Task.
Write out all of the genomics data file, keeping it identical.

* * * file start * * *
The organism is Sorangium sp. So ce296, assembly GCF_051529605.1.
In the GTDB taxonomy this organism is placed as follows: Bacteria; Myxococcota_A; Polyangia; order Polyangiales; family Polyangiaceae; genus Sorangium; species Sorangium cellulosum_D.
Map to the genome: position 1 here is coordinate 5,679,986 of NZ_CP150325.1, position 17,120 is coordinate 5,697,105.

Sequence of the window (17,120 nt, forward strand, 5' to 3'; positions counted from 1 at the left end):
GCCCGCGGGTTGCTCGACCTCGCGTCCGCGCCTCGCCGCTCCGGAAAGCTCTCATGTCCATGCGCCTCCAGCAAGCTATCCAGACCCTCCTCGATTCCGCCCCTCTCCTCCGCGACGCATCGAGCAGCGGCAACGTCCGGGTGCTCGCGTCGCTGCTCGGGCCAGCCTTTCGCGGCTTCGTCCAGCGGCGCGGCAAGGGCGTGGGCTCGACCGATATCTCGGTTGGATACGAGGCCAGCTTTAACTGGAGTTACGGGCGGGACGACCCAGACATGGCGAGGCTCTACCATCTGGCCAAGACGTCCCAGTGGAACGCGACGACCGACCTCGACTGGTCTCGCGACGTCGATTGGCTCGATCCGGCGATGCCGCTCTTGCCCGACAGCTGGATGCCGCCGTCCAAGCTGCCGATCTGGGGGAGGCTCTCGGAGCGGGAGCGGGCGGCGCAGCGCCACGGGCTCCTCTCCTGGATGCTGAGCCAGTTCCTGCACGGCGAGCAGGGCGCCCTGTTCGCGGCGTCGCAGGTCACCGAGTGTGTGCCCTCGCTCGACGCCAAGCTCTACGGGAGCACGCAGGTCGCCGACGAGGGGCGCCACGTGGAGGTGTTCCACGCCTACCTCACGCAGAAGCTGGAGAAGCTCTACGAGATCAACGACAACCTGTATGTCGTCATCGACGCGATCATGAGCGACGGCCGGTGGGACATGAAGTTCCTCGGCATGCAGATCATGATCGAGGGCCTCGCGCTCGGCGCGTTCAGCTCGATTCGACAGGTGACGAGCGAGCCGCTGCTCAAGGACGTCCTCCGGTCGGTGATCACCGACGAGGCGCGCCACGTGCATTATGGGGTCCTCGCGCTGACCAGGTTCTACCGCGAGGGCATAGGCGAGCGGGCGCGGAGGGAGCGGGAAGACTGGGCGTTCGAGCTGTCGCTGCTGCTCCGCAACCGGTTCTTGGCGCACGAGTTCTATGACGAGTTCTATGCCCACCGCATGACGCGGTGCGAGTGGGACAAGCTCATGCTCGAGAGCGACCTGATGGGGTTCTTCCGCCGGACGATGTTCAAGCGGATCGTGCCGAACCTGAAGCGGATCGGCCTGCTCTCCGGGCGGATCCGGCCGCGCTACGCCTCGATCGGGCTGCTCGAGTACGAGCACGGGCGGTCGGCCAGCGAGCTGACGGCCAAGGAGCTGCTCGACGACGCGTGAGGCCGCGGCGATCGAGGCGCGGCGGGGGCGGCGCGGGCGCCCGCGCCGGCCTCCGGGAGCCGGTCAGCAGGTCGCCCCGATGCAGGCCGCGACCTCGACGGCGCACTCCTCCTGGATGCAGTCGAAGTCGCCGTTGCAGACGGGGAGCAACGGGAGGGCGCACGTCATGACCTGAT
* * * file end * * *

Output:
The organism is Sorangium sp. So ce296, assembly GCF_051529605.1.
In the GTDB taxonomy this organism is placed as follows: Bacteria; Myxococcota_A; Polyangia; order Polyangiales; family Polyangiaceae; genus Sorangium; species Sorangium cellulosum_D.
Map to the genome: position 1 here is coordinate 5,679,986 of NZ_CP150325.1, position 17,120 is coordinate 5,697,105.

Sequence of the window (17,120 nt, forward strand, 5' to 3'; positions counted from 1 at the left end):
GCCCGCGGGTTGCTCGACCTCGCGTCCGCGCCTCGCCGCTCCGGAAAGCTCTCATGTCCATGCGCCTCCAGCAAGCTATCCAGACCCTCCTCGATTCCGCCCCTCTCCTCCGCGACGCATCGAGCAGCGGCAACGTCCGGGTGCTCGCGTCGCTGCTCGGGCCAGCCTTTCGCGGCTTCGTCCAGCGGCGCGGCAAGGGCGTGGGCTCGACCGATATCTCGGTTGGATACGAGGCCAGCTTTAACTGGAGTTACGGGCGGGACGACCCAGACATGGCGAGGCTCTACCATCTGGCCAAGACGTCCCAGTGGAACGCGACGACCGACCTCGACTGGTCTCGCGACGTCGATTGGCTCGATCCGGCGATGCCGCTCTTGCCCGACAGCTGGATGCCGCCGTCCAAGCTGCCGATCTGGGGGAGGCTCTCGGAGCGGGAGCGGGCGGCGCAGCGCCACGGGCTCCTCTCCTGGATGCTGAGCCAGTTCCTGCACGGCGAGCAGGGCGCCCTGTTCGCGGCGTCGCAGGTCACCGAGTGTGTGCCCTCGCTCGACGCCAAGCTCTACGGGAGCACGCAGGTCGCCGACGAGGGGCGCCACGTGGAGGTGTTCCACGCCTACCTCACGCAGAAGCTGGAGAAGCTCTACGAGATCAACGACAACCTGTATGTCGTCATCGACGCGATCATGAGCGACGGCCGGTGGGACATGAAGTTCCTCGGCATGCAGATCATGATCGAGGGCCTCGCGCTCGGCGCGTTCAGCTCGATTCGACAGGTGACGAGCGAGCCGCTGCTCAAGGACGTCCTCCGGTCGGTGATCACCGACGAGGCGCGCCACGTGCATTATGGGGTCCTCGCGCTGACCAGGTTCTACCGCGAGGGCATAGGCGAGCGGGCGCGGAGGGAGCGGGAAGACTGGGCGTTCGAGCTGTCGCTGCTGCTCCGCAACCGGTTCTTGGCGCACGAGTTCTATGACGAGTTCTATGCCCACCGCATGACGCGGTGCGAGTGGGACAAGCTCATGCTCGAGAGCGACCTGATGGGGTTCTTCCGCCGGACGATGTTCAAGCGGATCGTGCCGAACCTGAAGCGGATCGGCCTGCTCTCCGGGCGGATCCGGCCGCGCTACGCCTCGATCGGGCTGCTCGAGTACGAGCACGGGCGGTCGGCCAGCGAGCTGACGGCCAAGGAGCTGCTCGACGACGCGTGAGGCCGCGGCGATCGAGGCGCGGCGGGGGCGGCGCGGGCGCCCGCGCCGGCCTCCGGGAGCCGGTCAGCAGGTCGCCCCGATGCAGGCCGCGACCTCGACGGCGCACTCCTCCTGGATGCAGTCGAAGTCGCCGTTGCAGACGGGGAGCAACGGGAGGGCGCACGTCATGACCTGAT